Doc: Ophthalmologist essential in the management of OCP

Keith Roach
To Your Health

Dear Dr. Roach: I have a red lesion inside my lower eyelid, with minor occasional symptoms of burning, discharge and blurred vision. The eye just doesn’t feel “right.” The lesion was removed and biopsied in December. The lesion is already back, and the pathology report suggested “ocular cicatricial pemphigoid.” I am 61 years old and have fibromyalgia. I used to wear contacts with no problems. Any insight you can provide would be appreciated. The information on the internet scares me.


Dear K.E.: Ocular cicatricial pemphigoid is a special form of pemphigoid, which itself is an autoimmune disease causing blistering of the skin and mucus membranes. In OCP, the disease usually starts in one eye, but most people develop the disease in both eyes within a few years. Early symptoms may resemble conjunctivitis, with burning, tearing and irritation of the eye. Although biopsy is helpful to establish the diagnosis, a false-negative biopsy can come back for people with the disease, and a biopsy consistent with OCP may occur in people with similar diseases — so making the OCP diagnosis with certainty is difficult. An ophthalmologist with experience in OCP is valuable for diagnosis and management.

Good general eye care is important for anyone with OCP. You’ll need frequent regular visits and early evaluation of suspected infection. More-severe disease is treated with systemic medications commonly used for other autoimmune diseases, including dapsone and methotrexate.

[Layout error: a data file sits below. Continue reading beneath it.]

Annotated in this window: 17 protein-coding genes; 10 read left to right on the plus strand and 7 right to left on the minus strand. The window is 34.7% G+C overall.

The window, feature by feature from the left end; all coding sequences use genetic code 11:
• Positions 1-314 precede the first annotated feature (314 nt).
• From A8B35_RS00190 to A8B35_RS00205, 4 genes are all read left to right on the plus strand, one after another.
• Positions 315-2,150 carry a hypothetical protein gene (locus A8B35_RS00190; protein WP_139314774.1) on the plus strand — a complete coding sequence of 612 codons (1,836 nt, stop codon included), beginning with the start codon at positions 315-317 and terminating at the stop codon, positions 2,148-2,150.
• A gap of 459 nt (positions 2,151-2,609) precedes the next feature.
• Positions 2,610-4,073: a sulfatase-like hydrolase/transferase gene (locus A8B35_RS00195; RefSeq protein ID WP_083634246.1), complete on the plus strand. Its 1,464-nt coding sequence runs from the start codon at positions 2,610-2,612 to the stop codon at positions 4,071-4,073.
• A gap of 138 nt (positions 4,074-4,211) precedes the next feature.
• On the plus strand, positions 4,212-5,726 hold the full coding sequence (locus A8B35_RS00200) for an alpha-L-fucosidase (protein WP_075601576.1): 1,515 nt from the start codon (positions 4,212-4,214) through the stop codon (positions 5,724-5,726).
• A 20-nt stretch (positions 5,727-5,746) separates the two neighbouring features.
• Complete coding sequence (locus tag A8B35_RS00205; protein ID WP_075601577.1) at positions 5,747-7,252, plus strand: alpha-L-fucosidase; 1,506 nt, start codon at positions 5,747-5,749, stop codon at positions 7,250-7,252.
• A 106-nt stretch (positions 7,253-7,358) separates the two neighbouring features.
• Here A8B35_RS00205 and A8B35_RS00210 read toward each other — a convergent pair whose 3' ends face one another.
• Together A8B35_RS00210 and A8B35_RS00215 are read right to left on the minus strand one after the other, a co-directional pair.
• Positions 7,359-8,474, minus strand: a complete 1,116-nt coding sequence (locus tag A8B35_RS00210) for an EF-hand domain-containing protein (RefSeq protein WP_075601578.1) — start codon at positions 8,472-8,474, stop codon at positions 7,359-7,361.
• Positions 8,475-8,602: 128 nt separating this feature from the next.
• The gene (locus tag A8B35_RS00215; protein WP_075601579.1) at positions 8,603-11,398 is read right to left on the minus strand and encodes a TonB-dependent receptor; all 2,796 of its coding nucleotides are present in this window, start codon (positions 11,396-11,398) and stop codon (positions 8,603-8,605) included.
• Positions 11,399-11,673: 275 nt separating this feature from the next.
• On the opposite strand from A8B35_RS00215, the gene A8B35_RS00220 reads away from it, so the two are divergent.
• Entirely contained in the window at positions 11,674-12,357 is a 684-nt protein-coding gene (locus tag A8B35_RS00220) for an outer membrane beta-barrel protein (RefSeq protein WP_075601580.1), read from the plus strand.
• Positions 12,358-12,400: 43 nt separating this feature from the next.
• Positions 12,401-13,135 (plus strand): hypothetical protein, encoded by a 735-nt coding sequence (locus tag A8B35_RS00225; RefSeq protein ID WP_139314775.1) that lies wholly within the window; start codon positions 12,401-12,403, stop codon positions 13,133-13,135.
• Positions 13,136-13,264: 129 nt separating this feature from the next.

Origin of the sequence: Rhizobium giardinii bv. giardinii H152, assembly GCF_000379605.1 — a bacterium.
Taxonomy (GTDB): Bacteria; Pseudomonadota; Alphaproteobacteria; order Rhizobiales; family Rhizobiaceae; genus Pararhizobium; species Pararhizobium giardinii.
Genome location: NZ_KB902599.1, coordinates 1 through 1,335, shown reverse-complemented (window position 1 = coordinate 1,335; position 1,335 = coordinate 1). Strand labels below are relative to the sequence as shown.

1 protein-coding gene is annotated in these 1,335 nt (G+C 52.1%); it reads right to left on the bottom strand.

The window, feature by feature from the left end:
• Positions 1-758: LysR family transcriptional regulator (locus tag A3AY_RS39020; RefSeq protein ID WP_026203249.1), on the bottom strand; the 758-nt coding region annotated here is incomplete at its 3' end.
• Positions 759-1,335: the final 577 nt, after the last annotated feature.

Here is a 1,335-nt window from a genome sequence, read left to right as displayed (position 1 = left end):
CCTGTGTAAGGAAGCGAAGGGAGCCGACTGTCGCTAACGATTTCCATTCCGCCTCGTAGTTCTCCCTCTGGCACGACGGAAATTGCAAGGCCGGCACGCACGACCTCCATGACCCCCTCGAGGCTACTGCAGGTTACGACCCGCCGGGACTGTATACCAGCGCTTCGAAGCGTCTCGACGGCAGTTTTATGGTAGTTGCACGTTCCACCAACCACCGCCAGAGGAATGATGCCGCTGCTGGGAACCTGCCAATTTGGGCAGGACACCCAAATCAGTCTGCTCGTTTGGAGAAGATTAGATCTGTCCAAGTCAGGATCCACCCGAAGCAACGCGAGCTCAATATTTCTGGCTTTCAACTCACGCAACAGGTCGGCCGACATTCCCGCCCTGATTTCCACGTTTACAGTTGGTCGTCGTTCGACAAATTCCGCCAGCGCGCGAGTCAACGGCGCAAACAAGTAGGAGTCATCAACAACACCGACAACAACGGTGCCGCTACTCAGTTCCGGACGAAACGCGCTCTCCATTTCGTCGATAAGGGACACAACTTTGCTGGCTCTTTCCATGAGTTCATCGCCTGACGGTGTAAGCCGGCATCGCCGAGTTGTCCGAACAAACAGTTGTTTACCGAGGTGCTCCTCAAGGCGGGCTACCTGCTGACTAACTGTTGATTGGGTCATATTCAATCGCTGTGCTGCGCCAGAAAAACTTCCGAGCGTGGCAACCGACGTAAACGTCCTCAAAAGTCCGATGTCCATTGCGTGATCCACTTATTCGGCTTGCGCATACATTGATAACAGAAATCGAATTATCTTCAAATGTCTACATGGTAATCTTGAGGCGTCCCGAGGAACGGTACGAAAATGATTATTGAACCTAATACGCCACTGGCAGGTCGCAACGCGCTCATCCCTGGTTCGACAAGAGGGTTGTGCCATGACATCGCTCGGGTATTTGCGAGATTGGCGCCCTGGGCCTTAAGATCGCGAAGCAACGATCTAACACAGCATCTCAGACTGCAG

With early treatment, progression can be slowed or stopped in many people. Unfortunately, in others OCP is a slowly progressive disease.

A internet source you can trust is the Genetic and Rare Diseases Information Center website, at

Dear Dr. Roach: I had a heart stent placed. The doctor tried the newer statins, Lipitor and Crestor, but I had severe pain in my calf. Can you suggest an older statin that might help?


Dear B.S.: Statins are for anybody with known heart disease, but some people cannot tolerate them. The older (and less potent) statins pravastatin and fluvastatin are least likely to cause problems. Some people also benefit from the supplement CoQ10.

If really no statins can be tolerated, then I’d consider ezetimibe, or one of the new injectable PCSK9 inhibitors, although these are very expensive and lack long-term data.

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